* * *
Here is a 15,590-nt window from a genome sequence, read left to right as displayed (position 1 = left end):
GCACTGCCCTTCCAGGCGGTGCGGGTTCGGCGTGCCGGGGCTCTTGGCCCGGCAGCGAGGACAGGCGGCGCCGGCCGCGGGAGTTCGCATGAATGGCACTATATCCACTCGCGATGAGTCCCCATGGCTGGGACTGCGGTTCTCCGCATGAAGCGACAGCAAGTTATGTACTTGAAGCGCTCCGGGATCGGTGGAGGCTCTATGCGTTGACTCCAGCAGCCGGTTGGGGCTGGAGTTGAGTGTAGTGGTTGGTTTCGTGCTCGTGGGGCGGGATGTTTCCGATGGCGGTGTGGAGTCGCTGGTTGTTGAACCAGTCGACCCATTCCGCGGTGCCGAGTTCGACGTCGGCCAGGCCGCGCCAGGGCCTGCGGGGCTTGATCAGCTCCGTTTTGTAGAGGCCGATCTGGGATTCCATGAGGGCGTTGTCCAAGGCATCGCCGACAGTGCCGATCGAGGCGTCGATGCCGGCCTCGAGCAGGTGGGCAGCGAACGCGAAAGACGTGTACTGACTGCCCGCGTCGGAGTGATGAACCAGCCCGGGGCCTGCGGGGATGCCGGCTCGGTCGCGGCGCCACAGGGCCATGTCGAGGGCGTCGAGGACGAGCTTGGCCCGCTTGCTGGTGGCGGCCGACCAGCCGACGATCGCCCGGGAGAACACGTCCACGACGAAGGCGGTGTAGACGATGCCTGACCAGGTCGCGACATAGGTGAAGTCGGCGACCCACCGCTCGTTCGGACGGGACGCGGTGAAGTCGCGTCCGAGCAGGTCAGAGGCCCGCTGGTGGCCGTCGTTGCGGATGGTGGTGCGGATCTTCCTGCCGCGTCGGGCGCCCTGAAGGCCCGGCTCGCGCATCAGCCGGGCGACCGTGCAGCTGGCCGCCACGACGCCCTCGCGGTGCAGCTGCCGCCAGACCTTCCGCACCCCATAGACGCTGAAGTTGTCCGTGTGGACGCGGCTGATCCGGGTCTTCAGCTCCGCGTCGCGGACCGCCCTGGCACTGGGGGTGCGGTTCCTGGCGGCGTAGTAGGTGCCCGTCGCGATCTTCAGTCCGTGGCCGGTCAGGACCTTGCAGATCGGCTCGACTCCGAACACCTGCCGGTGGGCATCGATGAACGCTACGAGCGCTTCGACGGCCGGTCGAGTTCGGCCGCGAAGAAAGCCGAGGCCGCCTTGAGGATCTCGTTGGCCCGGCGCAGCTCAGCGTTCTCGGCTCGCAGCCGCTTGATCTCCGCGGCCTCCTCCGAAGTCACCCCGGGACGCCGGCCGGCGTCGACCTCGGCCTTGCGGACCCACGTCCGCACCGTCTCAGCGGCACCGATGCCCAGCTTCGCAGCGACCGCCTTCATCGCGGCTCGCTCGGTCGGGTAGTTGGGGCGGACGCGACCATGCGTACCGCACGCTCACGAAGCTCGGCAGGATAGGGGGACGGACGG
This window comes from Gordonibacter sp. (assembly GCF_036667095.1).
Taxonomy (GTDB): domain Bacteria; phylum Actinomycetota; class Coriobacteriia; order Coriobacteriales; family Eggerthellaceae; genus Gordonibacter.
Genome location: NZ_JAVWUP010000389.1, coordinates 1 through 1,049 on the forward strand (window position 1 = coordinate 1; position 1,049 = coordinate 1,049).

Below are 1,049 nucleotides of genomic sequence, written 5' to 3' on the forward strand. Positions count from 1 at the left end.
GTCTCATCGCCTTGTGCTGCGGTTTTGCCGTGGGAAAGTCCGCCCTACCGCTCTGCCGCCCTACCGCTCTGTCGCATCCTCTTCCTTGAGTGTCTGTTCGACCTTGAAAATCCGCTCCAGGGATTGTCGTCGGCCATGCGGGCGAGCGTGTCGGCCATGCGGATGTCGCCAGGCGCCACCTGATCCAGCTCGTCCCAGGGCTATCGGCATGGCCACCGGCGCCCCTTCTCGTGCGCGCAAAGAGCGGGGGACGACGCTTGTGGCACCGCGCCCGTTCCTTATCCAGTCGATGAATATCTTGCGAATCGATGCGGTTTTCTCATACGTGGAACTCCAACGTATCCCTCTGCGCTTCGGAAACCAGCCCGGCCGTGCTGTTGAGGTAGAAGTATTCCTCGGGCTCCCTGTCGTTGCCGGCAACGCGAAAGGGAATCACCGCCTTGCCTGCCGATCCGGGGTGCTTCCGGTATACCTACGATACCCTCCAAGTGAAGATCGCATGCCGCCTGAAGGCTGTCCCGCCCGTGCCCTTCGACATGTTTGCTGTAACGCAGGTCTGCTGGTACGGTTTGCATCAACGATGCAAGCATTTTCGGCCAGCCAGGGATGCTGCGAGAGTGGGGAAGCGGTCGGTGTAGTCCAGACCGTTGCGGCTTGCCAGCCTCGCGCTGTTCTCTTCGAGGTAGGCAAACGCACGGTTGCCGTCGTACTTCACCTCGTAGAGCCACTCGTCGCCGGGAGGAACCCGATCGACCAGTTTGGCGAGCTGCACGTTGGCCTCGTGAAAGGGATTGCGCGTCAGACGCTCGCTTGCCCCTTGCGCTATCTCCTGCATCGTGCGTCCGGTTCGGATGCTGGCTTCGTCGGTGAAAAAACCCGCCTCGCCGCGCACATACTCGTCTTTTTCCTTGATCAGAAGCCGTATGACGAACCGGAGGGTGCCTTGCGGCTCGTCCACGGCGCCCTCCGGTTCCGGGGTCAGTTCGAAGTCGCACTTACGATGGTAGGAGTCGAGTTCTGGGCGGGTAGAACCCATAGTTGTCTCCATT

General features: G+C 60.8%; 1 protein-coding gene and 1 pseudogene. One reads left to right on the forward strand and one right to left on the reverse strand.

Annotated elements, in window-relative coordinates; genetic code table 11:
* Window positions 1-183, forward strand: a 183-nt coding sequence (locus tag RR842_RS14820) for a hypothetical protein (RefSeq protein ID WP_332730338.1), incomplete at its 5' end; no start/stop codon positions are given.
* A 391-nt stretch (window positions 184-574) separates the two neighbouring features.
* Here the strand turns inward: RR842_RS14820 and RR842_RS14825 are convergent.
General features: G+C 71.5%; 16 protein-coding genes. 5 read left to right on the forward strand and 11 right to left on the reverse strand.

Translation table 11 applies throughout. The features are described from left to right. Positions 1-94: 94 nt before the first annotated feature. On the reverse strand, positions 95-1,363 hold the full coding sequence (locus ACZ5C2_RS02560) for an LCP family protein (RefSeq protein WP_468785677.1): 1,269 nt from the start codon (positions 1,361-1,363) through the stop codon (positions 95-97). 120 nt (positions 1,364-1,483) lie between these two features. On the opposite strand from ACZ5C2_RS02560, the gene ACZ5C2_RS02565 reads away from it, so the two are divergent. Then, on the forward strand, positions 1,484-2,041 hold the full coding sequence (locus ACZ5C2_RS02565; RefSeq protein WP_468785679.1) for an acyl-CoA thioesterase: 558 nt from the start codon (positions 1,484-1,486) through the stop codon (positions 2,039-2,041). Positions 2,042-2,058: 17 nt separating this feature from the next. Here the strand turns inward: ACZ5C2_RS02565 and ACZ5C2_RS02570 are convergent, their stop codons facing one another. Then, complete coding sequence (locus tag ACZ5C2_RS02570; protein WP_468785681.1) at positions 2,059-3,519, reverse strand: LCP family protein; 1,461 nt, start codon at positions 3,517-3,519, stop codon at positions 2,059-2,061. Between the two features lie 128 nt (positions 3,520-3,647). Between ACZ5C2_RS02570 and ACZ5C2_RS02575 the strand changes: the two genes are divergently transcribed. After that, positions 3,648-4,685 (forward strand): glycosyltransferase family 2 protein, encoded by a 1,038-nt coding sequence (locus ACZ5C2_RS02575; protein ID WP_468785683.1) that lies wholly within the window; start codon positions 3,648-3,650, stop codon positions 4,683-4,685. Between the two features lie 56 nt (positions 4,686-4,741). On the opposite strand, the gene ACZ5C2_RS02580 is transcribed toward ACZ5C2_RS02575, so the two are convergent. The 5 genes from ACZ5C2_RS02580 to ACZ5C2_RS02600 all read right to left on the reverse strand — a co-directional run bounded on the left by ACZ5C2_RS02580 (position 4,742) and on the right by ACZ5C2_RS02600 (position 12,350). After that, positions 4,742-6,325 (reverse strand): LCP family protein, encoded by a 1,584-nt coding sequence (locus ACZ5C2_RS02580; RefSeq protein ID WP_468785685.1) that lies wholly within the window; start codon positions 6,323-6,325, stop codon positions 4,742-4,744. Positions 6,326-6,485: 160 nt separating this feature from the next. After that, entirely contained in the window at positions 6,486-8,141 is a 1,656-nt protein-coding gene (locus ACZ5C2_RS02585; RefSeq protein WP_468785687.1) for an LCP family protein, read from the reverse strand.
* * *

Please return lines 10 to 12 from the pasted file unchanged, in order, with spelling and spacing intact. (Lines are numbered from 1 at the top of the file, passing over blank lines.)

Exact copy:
* Window positions 1-183, forward strand: a 183-nt coding sequence (locus tag RR842_RS14820) for a hypothetical protein (RefSeq protein ID WP_332730338.1), incomplete at its 5' end; no start/stop codon positions are given.
* A 391-nt stretch (window positions 184-574) separates the two neighbouring features.
* Here the strand turns inward: RR842_RS14820 and RR842_RS14825 are convergent.